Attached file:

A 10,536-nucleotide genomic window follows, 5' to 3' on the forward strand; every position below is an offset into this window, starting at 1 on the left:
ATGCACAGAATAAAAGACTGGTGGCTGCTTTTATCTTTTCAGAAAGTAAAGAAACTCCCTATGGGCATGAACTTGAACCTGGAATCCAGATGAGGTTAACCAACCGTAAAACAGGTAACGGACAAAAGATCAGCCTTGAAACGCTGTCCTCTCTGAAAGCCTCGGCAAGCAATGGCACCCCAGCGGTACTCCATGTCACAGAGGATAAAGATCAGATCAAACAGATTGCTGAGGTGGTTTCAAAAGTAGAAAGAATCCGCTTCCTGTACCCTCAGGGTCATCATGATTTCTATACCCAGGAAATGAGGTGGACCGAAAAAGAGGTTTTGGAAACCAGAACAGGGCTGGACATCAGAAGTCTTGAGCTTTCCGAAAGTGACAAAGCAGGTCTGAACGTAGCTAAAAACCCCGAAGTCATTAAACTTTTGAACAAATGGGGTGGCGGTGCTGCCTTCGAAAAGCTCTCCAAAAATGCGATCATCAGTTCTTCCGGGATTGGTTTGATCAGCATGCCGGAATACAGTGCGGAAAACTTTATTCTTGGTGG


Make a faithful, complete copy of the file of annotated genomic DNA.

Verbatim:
A 10,536-nucleotide genomic window follows, 5' to 3' on the forward strand; every position below is an offset into this window, starting at 1 on the left:
ATGCACAGAATAAAAGACTGGTGGCTGCTTTTATCTTTTCAGAAAGTAAAGAAACTCCCTATGGGCATGAACTTGAACCTGGAATCCAGATGAGGTTAACCAACCGTAAAACAGGTAACGGACAAAAGATCAGCCTTGAAACGCTGTCCTCTCTGAAAGCCTCGGCAAGCAATGGCACCCCAGCGGTACTCCATGTCACAGAGGATAAAGATCAGATCAAACAGATTGCTGAGGTGGTTTCAAAAGTAGAAAGAATCCGCTTCCTGTACCCTCAGGGTCATCATGATTTCTATACCCAGGAAATGAGGTGGACCGAAAAAGAGGTTTTGGAAACCAGAACAGGGCTGGACATCAGAAGTCTTGAGCTTTCCGAAAGTGACAAAGCAGGTCTGAACGTAGCTAAAAACCCCGAAGTCATTAAACTTTTGAACAAATGGGGTGGCGGTGCTGCCTTCGAAAAGCTCTCCAAAAATGCGATCATCAGTTCTTCCGGGATTGGTTTGATCAGCATGCCGGAATACAGTGCGGAAAACTTTATTCTTGGTGG